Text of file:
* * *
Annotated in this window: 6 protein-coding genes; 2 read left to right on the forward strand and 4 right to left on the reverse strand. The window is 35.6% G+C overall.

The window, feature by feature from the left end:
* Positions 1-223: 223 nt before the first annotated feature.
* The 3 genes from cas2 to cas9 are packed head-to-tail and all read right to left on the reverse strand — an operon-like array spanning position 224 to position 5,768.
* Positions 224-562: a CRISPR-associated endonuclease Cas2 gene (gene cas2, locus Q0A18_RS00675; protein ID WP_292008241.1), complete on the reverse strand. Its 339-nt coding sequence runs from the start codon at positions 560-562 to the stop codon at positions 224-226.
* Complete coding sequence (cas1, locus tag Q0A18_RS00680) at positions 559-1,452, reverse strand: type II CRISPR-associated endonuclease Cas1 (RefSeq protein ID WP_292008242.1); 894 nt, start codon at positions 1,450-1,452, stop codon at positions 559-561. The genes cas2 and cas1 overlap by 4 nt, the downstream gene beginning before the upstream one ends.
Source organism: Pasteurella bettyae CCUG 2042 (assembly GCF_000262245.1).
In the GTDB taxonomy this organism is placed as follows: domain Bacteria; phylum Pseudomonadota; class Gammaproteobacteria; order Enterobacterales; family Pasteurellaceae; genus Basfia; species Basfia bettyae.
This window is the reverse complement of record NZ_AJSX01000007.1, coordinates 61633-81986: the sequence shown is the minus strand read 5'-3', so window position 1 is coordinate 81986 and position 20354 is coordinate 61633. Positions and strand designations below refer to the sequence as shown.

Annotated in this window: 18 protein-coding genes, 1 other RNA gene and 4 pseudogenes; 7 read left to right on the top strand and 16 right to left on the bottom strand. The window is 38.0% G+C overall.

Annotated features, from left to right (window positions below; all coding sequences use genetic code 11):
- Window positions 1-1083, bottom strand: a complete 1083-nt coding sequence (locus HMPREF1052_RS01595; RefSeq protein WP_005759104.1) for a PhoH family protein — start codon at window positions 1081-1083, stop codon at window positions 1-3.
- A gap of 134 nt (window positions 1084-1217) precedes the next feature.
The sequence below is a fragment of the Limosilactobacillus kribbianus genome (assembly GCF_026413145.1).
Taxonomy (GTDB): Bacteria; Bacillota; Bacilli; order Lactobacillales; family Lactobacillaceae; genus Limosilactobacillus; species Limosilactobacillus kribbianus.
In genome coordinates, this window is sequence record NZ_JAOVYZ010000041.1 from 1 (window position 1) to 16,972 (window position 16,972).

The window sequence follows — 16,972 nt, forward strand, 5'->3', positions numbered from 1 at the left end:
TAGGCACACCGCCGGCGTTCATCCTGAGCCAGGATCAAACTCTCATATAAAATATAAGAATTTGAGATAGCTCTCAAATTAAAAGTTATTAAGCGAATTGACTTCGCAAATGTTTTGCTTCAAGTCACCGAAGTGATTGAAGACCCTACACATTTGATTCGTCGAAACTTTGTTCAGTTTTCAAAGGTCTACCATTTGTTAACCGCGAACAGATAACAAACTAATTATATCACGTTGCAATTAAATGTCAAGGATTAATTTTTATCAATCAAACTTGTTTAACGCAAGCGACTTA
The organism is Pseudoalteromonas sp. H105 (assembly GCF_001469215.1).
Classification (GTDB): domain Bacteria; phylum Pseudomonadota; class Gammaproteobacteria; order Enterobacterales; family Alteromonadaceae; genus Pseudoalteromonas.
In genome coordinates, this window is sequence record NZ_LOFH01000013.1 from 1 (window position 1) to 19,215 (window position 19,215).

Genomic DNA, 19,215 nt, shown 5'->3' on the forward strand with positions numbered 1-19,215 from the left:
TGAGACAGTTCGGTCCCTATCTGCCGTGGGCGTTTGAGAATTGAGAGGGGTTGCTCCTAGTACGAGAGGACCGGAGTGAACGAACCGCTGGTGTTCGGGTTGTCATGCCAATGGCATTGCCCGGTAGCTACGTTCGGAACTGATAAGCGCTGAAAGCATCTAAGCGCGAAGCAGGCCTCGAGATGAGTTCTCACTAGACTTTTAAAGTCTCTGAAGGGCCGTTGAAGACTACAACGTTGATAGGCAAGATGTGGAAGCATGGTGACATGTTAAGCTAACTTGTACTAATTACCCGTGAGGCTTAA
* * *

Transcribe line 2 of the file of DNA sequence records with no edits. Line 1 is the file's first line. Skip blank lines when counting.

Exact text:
The window, feature by feature from the left end: